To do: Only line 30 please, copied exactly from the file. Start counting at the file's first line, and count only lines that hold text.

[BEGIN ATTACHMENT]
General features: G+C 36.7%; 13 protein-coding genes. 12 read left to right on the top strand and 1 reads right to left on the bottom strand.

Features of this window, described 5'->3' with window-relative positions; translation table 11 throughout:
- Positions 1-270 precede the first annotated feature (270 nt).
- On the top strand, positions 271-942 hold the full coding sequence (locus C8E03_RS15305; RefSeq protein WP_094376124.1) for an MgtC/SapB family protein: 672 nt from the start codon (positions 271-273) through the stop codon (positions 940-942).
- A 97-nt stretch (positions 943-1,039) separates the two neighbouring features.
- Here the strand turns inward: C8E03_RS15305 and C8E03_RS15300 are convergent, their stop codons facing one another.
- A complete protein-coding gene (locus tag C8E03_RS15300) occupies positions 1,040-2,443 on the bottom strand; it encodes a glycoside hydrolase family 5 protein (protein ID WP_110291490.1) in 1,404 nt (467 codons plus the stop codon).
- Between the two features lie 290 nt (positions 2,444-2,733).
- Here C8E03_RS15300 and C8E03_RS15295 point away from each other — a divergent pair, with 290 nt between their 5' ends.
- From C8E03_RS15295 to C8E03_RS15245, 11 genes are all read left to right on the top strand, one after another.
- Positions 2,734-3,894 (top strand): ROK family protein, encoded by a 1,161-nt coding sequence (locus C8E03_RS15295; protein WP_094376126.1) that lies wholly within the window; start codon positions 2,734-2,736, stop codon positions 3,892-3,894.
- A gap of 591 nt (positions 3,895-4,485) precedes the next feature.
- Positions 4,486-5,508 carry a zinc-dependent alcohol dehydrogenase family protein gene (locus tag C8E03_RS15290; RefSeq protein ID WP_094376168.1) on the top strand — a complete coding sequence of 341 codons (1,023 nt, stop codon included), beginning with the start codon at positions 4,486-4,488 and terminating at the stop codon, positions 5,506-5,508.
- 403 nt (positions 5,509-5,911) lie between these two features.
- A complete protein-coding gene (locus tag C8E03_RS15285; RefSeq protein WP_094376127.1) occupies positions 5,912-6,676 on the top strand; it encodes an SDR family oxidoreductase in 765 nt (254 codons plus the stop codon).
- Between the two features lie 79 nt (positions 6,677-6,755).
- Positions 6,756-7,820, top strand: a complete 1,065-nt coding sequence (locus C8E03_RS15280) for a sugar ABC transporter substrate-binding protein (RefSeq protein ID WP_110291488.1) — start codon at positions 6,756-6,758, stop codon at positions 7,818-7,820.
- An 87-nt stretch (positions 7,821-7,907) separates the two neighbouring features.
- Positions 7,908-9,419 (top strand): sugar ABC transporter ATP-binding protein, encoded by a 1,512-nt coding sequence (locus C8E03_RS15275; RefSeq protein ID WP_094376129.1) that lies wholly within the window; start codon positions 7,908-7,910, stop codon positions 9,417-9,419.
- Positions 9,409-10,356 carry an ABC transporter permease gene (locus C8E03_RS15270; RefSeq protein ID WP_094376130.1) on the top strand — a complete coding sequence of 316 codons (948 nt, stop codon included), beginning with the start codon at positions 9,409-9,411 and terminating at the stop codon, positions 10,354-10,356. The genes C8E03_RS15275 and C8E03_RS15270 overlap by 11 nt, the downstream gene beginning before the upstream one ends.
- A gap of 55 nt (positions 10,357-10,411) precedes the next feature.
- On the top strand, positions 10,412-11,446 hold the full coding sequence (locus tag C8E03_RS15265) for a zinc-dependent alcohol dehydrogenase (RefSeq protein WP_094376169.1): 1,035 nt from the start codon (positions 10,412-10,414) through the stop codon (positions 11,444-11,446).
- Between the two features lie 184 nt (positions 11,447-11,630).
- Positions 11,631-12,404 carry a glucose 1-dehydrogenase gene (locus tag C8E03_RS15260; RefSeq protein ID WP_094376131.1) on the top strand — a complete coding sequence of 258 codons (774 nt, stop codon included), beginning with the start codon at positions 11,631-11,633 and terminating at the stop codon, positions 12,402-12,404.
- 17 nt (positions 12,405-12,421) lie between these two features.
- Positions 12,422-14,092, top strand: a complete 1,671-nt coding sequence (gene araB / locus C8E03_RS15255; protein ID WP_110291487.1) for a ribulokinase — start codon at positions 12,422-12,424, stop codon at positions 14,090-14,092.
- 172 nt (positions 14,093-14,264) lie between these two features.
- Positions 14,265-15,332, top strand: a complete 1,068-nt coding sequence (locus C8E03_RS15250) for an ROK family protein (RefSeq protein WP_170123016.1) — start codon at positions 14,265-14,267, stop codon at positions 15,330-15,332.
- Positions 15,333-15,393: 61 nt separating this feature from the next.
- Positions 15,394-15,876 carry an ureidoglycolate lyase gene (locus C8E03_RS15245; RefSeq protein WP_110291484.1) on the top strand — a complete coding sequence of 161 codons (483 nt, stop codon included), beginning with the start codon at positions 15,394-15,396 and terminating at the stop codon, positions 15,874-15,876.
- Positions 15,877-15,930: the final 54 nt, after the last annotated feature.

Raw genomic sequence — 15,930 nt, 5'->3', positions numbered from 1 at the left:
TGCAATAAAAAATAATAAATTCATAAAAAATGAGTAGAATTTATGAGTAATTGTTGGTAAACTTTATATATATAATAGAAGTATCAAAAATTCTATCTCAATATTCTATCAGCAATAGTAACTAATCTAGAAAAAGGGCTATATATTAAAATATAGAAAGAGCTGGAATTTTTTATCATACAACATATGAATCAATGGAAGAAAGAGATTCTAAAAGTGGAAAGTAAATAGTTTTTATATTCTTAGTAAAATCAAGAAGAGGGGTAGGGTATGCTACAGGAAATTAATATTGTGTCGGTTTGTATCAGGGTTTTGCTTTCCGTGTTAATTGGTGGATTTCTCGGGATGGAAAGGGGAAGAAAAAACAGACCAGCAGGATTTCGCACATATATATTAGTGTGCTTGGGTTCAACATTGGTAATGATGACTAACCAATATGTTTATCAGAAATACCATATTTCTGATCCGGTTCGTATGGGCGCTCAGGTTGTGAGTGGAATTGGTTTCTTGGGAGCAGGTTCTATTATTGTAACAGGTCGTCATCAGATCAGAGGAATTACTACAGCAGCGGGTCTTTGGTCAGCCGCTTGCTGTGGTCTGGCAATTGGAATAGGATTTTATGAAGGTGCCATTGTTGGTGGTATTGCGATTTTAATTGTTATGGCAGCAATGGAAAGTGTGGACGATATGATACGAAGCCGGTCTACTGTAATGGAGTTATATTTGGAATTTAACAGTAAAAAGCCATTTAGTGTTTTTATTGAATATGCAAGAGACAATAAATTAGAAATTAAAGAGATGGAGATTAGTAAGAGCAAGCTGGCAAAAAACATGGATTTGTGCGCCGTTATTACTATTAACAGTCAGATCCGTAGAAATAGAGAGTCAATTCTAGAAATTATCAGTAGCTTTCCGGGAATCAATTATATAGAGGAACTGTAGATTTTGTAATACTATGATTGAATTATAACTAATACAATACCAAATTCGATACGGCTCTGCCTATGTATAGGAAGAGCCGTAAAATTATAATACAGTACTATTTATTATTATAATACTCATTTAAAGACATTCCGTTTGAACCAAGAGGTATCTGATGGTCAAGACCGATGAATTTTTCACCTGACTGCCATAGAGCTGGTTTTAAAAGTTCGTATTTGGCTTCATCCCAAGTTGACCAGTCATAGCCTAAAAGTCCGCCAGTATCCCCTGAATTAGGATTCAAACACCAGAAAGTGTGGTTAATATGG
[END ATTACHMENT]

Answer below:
- Positions 15,394-15,876 carry an ureidoglycolate lyase gene (locus C8E03_RS15245; RefSeq protein WP_110291484.1) on the top strand — a complete coding sequence of 161 codons (483 nt, stop codon included), beginning with the start codon at positions 15,394-15,396 and terminating at the stop codon, positions 15,874-15,876.